MS Research: Fighting the Unknown

By Mike Howie

In 2017, nearly 1 million adults in the United States were living with multiple sclerosis (MS). That estimate, according to a new study, is nearly double the number reported after a national study in 1975, and it highlights the need to learn more about this mysterious and debilitating disease.

The latest study is an important step for MS research that may help those already impacted by the disease and could also lead to a better understanding of its causes. Particularly, the methods used to create the new estimate could help researchers uncover geographic clusters of MS cases that may shed light on other associated demographic and genetic information.

What Causes MS?

While the exact cause of MS is still unknown, many believe it’s triggered by a combination of immunologic, environmental, infectious, and genetic factors.

The immune system is considered to be a key factor in MS — an abnormal immune-mediated response attacks the central nervous system (CNS), damaging its nerves and nerve coatings. This alters or even stops messages from the CNS and leads to a variety of neurological symptoms that can vary from one individual to the next. Researchers have recently identified the immune cells that target the CNS in MS patients, and they’re beginning to understand why they behave the way they do. Eventually, they hope to uncover the ultimate cause of MS.

Several environmental factors have been linked to the risk of developing MS, including smoking, obesity, low vitamin D levels, and geographic location. Some researchers believe that low vitamin D levels and geographic location maybe be connected. MS occurs more frequently in areas far from the equator, where people are exposed to less sunlight throughout the year. The reduced sun exposure leads to lower levels of the naturally produced vitamin D that supports immune function.

Researchers are still working to understand the infectious and genetic factors that may lead to MS. For example, they’ve found that a previous infection with Epstein Barr Virus (EBV, the virus that causes mononucleosis), contributes to the risk of developing MS. And if one identical twin has MS, the other has a 1 in 4 (25 percent) risk of developing the disease — far greater than the probability associated with other first-degree relatives. So far, researchers have identified about 200 genes that appear to contribute to the overall risk of developing MS.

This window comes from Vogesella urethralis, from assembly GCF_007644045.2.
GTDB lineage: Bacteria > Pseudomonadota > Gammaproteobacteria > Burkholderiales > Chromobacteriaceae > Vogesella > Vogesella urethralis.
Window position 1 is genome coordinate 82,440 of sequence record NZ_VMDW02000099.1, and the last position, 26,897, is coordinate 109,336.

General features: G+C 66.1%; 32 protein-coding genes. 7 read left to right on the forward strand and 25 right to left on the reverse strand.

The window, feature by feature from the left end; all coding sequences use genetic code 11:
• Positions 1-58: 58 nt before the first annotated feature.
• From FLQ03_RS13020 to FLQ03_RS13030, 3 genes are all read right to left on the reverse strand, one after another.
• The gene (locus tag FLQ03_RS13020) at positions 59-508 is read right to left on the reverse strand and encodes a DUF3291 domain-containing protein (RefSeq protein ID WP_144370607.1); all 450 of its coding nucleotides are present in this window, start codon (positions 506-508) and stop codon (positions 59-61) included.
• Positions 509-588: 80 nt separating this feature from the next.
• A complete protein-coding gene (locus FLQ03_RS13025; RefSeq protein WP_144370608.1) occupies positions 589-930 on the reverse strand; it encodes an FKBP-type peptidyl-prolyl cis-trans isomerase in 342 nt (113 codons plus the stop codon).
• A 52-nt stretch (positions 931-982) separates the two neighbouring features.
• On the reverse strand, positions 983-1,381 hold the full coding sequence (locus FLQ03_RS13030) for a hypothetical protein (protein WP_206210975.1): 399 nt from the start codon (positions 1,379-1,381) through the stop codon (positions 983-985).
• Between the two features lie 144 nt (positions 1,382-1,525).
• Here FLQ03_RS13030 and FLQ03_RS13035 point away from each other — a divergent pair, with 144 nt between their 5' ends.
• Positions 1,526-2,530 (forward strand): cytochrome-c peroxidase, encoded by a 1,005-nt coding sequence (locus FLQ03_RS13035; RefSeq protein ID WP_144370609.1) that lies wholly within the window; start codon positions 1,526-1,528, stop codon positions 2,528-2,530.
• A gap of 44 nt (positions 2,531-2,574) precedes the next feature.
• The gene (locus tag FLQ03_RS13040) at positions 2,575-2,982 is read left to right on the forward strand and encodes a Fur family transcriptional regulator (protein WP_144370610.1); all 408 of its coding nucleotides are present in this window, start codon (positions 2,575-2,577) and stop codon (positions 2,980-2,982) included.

Diagnosing and Treating MS

There is currently no single symptom, physical finding, or lab test that can determine if an individual has MS. However, researchers at Purdue University and the Indiana University School of Medicine have recently found a potential biomarker that could serve as an early warning sign for the disease.

Acrolein, a byproduct of fat metabolism, accumulates in people with certain neurological disorders, including MS and Parkinson’s disease. When examining the correlation between acrolein levels and MS disease activity, the researchers found that MS patients had high levels of the molecule in both their blood and urine. Although low levels of acrolein do not rule out the possibility of having MS, this finding points to the use of acrolein as a potential indicator of more active MS and a way to monitor treatment or design new therapies.

Additionally, MS researchers are investigating a variety of stem cell treatments that could be used to combat the disease. In one example, hematopoietic cells from the patient are harvested and frozen, and the patient’s immune system is then destroyed with high-dose chemotherapy. The patient’s own cells are later reinfused, a step that lessens the potential side effects. Ultimately, researchers hope this treatment will help patients develop a more normally functioning immune system.

While we don’t yet have all the facts about MS, researchers learn more and more about the disease every year in their quest to better understand what causes it, how it can be treated, and if it can be prevented. Their work should ultimately help those affected by MS live healthier lives.